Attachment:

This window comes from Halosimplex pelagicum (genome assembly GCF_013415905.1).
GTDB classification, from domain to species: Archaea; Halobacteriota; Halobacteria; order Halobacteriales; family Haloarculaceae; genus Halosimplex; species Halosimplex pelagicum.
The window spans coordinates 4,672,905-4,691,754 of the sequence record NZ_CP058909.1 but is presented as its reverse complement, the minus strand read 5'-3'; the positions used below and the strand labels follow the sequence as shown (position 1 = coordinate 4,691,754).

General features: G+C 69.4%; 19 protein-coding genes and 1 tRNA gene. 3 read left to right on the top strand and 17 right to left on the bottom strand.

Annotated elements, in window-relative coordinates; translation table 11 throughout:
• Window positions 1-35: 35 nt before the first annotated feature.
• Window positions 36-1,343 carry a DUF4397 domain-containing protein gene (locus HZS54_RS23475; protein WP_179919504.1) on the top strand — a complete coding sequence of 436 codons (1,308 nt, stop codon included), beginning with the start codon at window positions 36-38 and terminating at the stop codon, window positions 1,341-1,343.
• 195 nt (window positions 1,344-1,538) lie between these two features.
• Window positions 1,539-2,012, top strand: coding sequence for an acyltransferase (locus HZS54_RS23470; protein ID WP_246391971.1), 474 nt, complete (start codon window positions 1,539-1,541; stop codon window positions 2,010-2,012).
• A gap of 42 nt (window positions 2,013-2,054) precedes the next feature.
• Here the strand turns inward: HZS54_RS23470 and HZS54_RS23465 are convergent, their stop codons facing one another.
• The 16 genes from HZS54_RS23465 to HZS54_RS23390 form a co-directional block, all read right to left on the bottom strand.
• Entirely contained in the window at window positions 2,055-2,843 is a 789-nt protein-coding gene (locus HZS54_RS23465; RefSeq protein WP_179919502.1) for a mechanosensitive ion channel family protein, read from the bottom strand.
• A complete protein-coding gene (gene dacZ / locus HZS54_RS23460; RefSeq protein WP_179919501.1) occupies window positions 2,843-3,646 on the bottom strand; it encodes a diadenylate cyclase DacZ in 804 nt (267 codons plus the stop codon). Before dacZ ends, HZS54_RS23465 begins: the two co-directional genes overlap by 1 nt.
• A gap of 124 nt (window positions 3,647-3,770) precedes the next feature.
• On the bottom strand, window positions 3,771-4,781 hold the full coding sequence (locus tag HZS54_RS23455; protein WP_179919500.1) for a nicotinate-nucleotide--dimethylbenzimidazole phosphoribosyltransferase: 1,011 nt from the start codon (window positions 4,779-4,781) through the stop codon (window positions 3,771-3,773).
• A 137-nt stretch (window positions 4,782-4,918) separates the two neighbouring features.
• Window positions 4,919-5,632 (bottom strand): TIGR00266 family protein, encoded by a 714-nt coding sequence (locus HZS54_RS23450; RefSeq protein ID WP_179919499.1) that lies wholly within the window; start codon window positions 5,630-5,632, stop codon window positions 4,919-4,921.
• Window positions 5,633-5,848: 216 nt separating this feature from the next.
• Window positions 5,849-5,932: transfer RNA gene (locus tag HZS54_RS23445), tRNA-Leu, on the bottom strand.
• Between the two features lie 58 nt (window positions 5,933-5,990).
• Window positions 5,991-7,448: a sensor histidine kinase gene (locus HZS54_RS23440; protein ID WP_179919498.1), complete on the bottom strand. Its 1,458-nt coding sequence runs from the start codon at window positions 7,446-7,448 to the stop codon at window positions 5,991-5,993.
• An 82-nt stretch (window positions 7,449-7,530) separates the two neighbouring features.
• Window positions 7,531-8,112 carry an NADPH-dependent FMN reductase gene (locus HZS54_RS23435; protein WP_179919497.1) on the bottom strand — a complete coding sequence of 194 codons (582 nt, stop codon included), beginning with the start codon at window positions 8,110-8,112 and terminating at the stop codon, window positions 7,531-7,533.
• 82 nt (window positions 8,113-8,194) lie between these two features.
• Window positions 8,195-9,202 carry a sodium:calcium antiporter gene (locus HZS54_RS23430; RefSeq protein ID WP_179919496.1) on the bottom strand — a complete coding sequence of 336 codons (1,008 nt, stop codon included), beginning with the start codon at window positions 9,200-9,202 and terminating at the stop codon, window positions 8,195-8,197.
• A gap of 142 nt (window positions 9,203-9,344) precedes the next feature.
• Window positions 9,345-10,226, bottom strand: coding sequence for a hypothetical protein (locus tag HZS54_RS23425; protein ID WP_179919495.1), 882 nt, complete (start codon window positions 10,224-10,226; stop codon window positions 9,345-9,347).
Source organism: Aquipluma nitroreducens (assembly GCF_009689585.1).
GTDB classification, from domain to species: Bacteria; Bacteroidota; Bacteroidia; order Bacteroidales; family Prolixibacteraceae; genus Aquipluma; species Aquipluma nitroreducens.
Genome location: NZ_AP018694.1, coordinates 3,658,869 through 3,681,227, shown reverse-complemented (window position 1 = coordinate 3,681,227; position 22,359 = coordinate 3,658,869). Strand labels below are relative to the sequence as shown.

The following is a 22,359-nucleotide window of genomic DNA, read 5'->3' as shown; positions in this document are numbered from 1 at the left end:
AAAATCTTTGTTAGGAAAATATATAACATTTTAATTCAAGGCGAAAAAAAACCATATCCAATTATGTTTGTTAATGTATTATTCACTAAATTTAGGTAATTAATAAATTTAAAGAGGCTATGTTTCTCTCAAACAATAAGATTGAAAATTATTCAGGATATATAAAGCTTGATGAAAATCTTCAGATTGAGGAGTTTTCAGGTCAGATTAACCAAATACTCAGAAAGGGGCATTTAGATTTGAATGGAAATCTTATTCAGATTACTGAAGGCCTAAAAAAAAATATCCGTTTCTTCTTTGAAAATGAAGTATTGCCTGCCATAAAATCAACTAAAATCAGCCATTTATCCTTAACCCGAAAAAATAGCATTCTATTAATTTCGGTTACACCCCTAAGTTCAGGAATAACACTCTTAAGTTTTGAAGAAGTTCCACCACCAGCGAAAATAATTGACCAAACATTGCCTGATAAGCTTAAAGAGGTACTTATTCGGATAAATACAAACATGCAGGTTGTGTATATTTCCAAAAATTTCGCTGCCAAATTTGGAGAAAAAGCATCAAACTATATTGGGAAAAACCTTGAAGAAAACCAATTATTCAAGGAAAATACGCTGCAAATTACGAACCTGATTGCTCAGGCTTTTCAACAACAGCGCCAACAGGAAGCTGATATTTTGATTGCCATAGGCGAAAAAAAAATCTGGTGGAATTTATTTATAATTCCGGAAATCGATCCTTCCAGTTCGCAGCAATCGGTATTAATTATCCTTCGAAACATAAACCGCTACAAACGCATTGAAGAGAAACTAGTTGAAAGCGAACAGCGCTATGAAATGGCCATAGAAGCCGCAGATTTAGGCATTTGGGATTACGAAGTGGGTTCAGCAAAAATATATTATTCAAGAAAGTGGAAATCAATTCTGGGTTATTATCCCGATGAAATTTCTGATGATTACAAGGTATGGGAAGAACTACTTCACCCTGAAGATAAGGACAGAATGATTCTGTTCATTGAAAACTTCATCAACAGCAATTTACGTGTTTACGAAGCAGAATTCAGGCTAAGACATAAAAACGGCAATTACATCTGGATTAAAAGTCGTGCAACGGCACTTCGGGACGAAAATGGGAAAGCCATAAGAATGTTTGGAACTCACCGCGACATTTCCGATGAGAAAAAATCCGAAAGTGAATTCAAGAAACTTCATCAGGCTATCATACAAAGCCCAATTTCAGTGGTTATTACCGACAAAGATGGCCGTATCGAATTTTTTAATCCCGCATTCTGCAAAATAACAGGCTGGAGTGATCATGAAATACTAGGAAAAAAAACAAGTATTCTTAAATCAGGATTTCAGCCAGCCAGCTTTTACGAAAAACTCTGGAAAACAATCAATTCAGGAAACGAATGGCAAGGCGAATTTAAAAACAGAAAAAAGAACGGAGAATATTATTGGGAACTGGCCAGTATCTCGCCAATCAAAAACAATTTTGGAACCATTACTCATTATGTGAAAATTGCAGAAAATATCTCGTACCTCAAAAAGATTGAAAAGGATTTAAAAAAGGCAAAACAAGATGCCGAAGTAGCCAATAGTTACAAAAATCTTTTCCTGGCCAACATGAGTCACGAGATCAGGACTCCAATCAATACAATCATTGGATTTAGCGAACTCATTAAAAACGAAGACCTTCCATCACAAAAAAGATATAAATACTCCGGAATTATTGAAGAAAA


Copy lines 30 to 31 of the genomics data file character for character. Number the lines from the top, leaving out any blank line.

GTDB classification, from domain to species: Bacteria; Bacteroidota; Bacteroidia; order Bacteroidales; family Prolixibacteraceae; genus Aquipluma; species Aquipluma nitroreducens.
Genome location: NZ_AP018694.1, coordinates 3,658,869 through 3,681,227, shown reverse-complemented (window position 1 = coordinate 3,681,227; position 22,359 = coordinate 3,658,869). Strand labels below are relative to the sequence as shown.